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« Mortgage Availability and Personal Consumption: Some Dubious Evidence from Doug Kass | Main | Payroll Employment and Weekly Jobless Claims »

March 07, 2007

Comments

RB

Jeff,
Regarding CXO, here's an example of how they use Pearson correlations and lags to demonstrate that ECRI WLI is a coincident indicator at best for the stock market.
http://www.cxoadvisory.com/blog/internal/blog1-28-07/

oldprof

Hi RB,

I am generally a fan of the CXO work. Some of their topics are on my agenda. I'm not show how they use a Pearson coefficient to gain insight into causality. It may be a superior correlation measure. When looking at time series data we often try for relationships with lags of different lengths.

In this series, the chart makes it seem that no lag is helpful. In fact, using Year-over-year data for PCE and quarterly changes for mortgages makes it seem that, if there is causality (unlikely), it might run the other way.

oblomov

Using Pearson correlation with two time series is a serious methodological error. One could get a high (spurious) correlation for many pairs of series. Economic statistics move together for a reason, and this reason is seldom a matter of simple causation.

oldprof

Calculated Risk --
Thanks for stopping by and for commenting. I have had your site on my RSS reader for quite some time. I have visited, although I have never commented.

We are all interested in the relationship between housing and the economy, and we all agree there is some effect. I just do not think that the Fed survey tells us much.
I'm sure that many of my readers share your interpretation of the charts, and that is fine.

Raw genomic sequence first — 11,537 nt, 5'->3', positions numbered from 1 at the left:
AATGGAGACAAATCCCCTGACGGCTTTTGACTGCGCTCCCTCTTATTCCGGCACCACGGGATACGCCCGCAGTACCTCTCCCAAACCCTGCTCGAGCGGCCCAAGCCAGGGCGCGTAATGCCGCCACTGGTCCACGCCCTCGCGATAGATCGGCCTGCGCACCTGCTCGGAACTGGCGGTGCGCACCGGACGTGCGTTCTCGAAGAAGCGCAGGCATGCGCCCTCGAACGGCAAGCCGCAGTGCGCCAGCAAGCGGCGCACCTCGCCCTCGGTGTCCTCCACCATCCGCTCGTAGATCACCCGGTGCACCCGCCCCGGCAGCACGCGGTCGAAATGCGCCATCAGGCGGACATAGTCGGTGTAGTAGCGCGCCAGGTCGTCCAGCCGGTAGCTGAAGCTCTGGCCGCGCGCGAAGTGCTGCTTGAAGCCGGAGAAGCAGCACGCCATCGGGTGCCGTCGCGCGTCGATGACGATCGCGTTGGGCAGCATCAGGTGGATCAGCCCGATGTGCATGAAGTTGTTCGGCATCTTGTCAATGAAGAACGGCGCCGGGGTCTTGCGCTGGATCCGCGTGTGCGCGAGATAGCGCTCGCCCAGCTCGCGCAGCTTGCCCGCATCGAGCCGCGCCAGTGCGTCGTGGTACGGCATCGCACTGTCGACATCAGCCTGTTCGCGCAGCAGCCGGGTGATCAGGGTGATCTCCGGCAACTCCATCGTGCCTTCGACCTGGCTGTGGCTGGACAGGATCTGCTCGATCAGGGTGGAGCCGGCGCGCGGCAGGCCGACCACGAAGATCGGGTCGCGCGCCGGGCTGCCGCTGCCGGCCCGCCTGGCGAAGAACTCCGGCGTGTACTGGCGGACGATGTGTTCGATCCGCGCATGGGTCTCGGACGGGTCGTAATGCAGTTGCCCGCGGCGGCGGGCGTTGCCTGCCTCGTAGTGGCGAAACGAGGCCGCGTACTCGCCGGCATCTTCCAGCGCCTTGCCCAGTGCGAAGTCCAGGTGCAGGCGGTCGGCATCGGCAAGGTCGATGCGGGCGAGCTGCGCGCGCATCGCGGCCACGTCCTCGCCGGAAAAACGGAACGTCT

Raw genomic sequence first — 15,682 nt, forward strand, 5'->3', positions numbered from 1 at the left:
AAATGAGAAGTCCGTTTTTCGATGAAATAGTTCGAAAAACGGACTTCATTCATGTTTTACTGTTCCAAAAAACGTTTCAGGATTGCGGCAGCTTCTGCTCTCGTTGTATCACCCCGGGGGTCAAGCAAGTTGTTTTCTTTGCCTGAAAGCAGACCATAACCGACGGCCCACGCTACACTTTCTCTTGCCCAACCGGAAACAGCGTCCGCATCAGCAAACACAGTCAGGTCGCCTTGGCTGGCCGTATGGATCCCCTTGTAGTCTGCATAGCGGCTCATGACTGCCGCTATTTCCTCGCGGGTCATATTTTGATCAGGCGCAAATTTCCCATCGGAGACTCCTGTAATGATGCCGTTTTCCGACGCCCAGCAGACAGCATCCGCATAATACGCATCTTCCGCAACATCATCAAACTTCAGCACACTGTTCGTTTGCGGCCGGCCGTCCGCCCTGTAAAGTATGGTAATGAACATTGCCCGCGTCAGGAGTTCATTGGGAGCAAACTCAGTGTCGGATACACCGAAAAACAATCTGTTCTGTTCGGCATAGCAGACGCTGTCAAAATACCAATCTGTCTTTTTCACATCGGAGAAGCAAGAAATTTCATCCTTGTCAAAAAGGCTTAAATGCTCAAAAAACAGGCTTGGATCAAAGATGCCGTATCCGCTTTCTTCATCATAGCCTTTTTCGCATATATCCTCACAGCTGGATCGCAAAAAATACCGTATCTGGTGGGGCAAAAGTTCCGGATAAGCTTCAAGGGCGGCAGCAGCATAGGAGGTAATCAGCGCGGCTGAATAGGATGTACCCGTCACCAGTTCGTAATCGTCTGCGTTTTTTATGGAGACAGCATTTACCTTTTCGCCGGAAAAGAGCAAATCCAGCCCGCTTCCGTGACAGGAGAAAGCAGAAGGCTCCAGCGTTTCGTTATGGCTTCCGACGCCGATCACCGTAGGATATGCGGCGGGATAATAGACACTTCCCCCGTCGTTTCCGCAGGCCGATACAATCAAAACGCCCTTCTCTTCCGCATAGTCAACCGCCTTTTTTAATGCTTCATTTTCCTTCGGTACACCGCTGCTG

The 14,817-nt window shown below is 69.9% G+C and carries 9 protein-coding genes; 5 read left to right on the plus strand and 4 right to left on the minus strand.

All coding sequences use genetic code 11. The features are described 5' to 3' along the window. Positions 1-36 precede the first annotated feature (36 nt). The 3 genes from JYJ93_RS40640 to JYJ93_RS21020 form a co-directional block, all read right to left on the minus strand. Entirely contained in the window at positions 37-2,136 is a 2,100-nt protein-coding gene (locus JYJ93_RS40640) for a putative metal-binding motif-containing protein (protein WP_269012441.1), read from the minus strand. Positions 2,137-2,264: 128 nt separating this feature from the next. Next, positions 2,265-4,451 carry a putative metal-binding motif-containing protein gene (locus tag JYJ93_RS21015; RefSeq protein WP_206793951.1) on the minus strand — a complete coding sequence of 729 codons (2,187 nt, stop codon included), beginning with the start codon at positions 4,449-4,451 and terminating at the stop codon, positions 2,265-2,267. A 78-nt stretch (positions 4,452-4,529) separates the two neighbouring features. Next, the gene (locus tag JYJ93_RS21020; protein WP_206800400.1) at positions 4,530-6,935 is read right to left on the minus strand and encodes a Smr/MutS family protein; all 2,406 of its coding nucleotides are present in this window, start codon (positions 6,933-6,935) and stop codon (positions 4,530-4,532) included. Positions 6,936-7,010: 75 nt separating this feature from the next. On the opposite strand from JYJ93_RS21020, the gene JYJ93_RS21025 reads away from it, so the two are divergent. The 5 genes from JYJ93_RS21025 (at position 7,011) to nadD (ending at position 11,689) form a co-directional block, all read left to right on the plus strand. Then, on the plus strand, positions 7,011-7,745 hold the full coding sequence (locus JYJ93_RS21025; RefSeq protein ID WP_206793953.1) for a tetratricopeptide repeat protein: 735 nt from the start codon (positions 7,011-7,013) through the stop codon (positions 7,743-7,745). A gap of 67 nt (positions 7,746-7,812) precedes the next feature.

We should, however, get exactly the same correlation. I suggest an email spreadsheet exchange! We'll get it sorted out.

Thanks again --
Jeff

CalculatedRisk

Jeff, I've always been hesitant to put any statistics in my posts - for precisely the reason you noted - some readers might not understand what I'm writing. This is only the second time I've mentioned degrees of freedom and correlation coeffiecients, and some people definitely get confused!

Also I didn't discuss causation vs. correlation - I was being brief and I hope most of my readers understand my arguments for less growth in consumption going forward.

I have a few points of disagreement with your first post. First, I don't think the "fit" / "no-fit" graph with circles tells us much. I think we are looking for more macro moves than micro moves. So I think some of those "no fit" areas are actually pretty good fits. One of the key areas you circle as "no fit" (that I agree with and noted) might be a strong argument for the wealth effect from the stock market - something I mentioned in my original post.

Another issue is your "Looking at the Data" segment. You wrote: we "know little about whether the current standards are high, medium, or low by historic norms." I think the absolute level of tightness is immaterial, I believe it is the change that matters for the economy.

Of course we agree completely that the limited amount of data is a drawback. So I wouldn't make Kass' argument:

" ... the clear relationship of mortgage availability to personal consumption expenditures ... occurs in every cycle (up and down). You simply can't deny this relationship."

That is way too strong for me!

And finally, I calculate a correlation of .66, not .43. If your number is correct, then the confidence level of a positive correlation is lower than 99%.

Best Wishes and thanks for your analysis. I wish I had seen it before I posted.

RB

Just a question -- the CXO people use some sort of Pearson coefficient and see where it peaks to see if one is a leading indicator for the other. I suppose to see if mortgage tightening is a leading or coincident indicator, we could apply something similar here to see where the Pearson coefficient peaks?

RB

Thanks for the explanation. I've been to plenty of grad school but I really need to learn some statistics now.

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